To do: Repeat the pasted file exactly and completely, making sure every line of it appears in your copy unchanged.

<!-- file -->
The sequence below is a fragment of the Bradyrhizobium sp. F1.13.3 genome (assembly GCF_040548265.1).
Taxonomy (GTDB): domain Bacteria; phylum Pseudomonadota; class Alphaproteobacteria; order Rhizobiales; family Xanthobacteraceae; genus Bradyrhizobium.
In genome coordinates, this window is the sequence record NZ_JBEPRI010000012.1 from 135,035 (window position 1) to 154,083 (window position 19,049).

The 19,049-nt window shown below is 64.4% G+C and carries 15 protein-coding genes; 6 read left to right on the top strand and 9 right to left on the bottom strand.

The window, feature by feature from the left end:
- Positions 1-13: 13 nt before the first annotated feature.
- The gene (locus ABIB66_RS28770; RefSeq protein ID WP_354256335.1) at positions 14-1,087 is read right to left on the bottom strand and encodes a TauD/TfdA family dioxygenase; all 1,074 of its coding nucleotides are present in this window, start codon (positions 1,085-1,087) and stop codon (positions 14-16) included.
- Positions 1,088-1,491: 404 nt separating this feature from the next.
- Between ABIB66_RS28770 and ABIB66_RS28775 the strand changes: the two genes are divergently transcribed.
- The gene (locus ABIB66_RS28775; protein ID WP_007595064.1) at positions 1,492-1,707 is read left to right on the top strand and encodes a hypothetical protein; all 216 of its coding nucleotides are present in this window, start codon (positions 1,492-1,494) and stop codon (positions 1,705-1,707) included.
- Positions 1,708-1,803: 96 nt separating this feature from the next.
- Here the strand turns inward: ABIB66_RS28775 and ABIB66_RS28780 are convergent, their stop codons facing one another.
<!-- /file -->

The sequence below is a fragment of the Bradyrhizobium sp. F1.13.3 genome (assembly GCF_040548265.1).
Taxonomy (GTDB): domain Bacteria; phylum Pseudomonadota; class Alphaproteobacteria; order Rhizobiales; family Xanthobacteraceae; genus Bradyrhizobium.
In genome coordinates, this window is the sequence record NZ_JBEPRI010000012.1 from 135,035 (window position 1) to 154,083 (window position 19,049).

The 19,049-nt window shown below is 64.4% G+C and carries 15 protein-coding genes; 6 read left to right on the top strand and 9 right to left on the bottom strand.

The window, feature by feature from the left end:
- Positions 1-13: 13 nt before the first annotated feature.
- The gene (locus ABIB66_RS28770; RefSeq protein ID WP_354256335.1) at positions 14-1,087 is read right to left on the bottom strand and encodes a TauD/TfdA family dioxygenase; all 1,074 of its coding nucleotides are present in this window, start codon (positions 1,085-1,087) and stop codon (positions 14-16) included.
- Positions 1,088-1,491: 404 nt separating this feature from the next.
- Between ABIB66_RS28770 and ABIB66_RS28775 the strand changes: the two genes are divergently transcribed.
- The gene (locus ABIB66_RS28775; protein ID WP_007595064.1) at positions 1,492-1,707 is read left to right on the top strand and encodes a hypothetical protein; all 216 of its coding nucleotides are present in this window, start codon (positions 1,492-1,494) and stop codon (positions 1,705-1,707) included.
- Positions 1,708-1,803: 96 nt separating this feature from the next.
- Here the strand turns inward: ABIB66_RS28775 and ABIB66_RS28780 are convergent, their stop codons facing one another.